• Step 1

    • Any OSHA compliance audit should begin with a thorough identification of potential physical hazards present in the workplace. These hazards should be addressed and remediated at that time as they pose the greatest immediate threat.
  • Step 2

    • Develop customized health & safety manuals containing any applicable OSHA Standards with modern and relevant updates. Research outside sources such as the National Security Council, ANSI, and other safety regulatory bodies relevant to the hazard present in the workplace for the most up-to-date information and guidelines.
  • Step 3

    • Develop health and safety training protocols and procedures that are customized to your operations. Training should be conducted by a competent trainer, and should be done at the time of employee hire, and at least annually for all employees exposed to the specific hazards. The training process should be time-consuming, taking 30-60 minutes per topic, or longer if required, to ensure proper training has occurred.

OSHA vs. Cal-OSHA Safety Compliance

Individual states and US territories can implement and oversee their own versions of federal OSHA plans at the state level. These state OSHA plans are approved by federal OSHA, and must meet a minimum effectiveness of the federal OSHA standards and directives. State OSHA plans can be applied to either state/government employees, or state/government employees as well as those in the private sector.

Cal/OSHA is one of the more stringent state OSHA plans in the country, which is why it is often addressed separately. Cal/OSHA has adopted more strict guidelines as well as some unique standards addressing those not found in federal OSHA, including:

  • Agriculture
  • Repetitive Motion
  • Heat Exposure
  • Noise Exposure
  • Injury & Illness Prevention Plan
  • Aerosol Transmissible Diseases
  • and many more

One of the largest components of Cal/OSHA that differentiates it from federal OSHA is the Injury and Illness Prevention Plan, or IIPP Safety Manuals. An IIPP is an in-depth plan tailored specifically to an individual business with a proactive focus on finding all hazards in the workplace and developing a plan for preventing and controlling those hazards. California requires that all employers covered under Cal/OSHA implement an IIPP in which all workers in an organization are trained and are encouraged to participate.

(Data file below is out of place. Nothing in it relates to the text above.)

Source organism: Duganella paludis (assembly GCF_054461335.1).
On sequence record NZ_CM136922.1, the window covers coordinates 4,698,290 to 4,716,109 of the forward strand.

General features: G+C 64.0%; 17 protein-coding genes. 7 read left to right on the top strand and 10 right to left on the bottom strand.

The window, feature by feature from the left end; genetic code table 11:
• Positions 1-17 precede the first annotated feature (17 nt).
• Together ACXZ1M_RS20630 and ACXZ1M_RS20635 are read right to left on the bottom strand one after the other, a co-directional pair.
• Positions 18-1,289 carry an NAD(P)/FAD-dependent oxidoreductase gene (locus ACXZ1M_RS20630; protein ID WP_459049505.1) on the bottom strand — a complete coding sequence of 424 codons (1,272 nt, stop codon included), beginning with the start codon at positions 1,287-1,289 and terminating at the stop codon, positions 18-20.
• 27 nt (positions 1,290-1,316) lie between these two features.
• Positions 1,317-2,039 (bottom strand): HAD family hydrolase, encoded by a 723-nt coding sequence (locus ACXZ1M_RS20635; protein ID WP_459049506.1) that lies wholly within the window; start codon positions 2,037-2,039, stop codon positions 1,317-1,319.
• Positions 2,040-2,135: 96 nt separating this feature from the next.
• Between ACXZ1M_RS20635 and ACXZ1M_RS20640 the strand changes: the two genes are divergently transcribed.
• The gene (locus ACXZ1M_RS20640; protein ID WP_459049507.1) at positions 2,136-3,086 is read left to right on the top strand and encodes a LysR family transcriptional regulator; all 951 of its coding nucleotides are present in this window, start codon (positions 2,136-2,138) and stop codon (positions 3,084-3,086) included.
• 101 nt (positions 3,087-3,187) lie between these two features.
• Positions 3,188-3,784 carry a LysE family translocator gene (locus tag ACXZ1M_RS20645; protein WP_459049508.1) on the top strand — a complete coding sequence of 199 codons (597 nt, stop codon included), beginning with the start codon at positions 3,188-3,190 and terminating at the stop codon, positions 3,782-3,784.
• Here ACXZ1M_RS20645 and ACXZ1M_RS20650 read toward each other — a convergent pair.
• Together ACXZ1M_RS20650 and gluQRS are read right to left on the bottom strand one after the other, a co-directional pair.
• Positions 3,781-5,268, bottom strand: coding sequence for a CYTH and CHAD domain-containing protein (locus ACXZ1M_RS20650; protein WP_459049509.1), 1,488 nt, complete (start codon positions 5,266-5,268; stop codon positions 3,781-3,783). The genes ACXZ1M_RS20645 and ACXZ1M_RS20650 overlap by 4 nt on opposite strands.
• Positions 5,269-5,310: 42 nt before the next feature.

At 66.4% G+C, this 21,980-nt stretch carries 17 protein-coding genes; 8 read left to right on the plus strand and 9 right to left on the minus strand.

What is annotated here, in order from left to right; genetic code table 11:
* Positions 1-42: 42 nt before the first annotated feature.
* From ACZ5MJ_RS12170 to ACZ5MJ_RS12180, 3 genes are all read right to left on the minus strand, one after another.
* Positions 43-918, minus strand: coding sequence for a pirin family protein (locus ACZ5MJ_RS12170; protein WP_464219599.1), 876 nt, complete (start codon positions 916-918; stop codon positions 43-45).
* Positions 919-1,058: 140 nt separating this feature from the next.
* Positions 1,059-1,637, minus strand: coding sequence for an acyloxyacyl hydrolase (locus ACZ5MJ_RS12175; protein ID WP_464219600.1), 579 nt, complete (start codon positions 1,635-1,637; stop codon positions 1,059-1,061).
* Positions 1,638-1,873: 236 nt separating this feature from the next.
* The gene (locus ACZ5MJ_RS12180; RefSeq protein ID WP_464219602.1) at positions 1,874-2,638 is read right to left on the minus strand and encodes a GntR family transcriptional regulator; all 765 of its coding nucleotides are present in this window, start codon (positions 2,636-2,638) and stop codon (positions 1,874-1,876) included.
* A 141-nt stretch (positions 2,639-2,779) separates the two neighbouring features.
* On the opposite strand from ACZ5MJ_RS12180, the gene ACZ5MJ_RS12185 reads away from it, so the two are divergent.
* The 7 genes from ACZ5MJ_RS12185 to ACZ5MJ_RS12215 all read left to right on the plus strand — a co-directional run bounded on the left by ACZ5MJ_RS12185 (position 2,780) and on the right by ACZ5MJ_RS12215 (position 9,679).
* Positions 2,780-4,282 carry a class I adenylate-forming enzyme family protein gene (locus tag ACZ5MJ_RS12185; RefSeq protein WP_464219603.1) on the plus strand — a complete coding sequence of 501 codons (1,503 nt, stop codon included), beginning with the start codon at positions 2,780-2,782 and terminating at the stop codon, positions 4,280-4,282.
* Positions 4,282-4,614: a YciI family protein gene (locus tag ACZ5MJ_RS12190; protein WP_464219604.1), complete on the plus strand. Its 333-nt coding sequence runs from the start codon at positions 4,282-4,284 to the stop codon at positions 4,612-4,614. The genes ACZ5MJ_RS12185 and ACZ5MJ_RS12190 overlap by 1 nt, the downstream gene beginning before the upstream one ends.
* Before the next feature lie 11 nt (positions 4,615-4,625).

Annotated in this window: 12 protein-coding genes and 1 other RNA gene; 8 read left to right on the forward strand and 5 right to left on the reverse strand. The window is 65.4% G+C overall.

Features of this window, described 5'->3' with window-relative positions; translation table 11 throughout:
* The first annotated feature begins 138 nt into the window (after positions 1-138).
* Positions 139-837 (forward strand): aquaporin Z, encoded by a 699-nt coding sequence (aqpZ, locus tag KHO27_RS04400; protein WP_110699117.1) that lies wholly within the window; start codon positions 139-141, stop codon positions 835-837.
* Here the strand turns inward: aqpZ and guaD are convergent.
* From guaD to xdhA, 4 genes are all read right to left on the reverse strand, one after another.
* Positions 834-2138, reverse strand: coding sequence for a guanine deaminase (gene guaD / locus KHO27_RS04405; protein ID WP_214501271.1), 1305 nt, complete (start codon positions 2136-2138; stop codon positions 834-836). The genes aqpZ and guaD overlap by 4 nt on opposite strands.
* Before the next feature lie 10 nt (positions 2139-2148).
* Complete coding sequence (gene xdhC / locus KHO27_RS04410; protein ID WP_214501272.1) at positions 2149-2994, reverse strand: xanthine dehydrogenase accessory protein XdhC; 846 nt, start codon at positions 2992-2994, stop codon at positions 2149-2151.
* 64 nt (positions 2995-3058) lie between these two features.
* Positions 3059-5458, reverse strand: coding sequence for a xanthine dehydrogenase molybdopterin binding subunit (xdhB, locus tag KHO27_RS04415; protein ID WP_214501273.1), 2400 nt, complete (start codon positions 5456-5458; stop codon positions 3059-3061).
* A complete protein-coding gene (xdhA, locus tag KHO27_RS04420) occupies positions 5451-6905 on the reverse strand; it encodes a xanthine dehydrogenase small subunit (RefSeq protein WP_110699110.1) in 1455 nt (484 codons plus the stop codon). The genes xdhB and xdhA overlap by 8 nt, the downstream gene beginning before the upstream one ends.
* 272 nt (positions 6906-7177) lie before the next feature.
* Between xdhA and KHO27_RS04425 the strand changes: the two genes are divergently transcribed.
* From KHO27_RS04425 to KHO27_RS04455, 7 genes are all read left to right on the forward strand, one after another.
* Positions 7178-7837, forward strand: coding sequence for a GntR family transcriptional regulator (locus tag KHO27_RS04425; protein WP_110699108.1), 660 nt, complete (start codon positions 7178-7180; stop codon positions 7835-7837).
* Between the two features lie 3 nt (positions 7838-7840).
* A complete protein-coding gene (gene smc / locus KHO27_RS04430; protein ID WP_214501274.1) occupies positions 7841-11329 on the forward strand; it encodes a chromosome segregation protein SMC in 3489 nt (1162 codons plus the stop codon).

OSHA Compliance Requirements Checklist

  • Comply with OSHA Standards
  • Post OSHA workplace poster and encourage employees to read it
  • Provide a workplace free from serious recognized hazards
  • Conduct hazard assessments
  • Maintain up-to-date written safety and health programs & procedures
  • Provide safety training in a language and vocabulary workers can understand
  • Provide access to Safety Data Sheets (SDS) when employees use hazardous chemicals
  • Train employees on what chemicals they are exposed to
  • Use and maintain safe tools and equipment
  • Provide Warnings of potential hazards with signs
  • Report all work-related fatalities within 8 hours to OSHA
  • Employers with more than 10 employees must keep records of work-related injuries & illnesses
  • Post the recordkeeping 300A form from February 1 to April 30 each year in a prominent location at the workplace
  • Submit electronic injury and illness if your workplace is required to do so
  • Provide access to employee medical records and exposure records to employees or their authorized representatives
  • Do not discriminate against employees who exercise their rights under the Act (See OSHA Whistleblower Protection)
  • Post OSHA citations at or near the work area involved. Each citation must remain posted until the violation has been corrected, or for 3 working days, whichever is longer. Post abatement verification documents or tags
  • Correct cited violations by the deadline set in the OSHA citation and submit required abatement verification documentation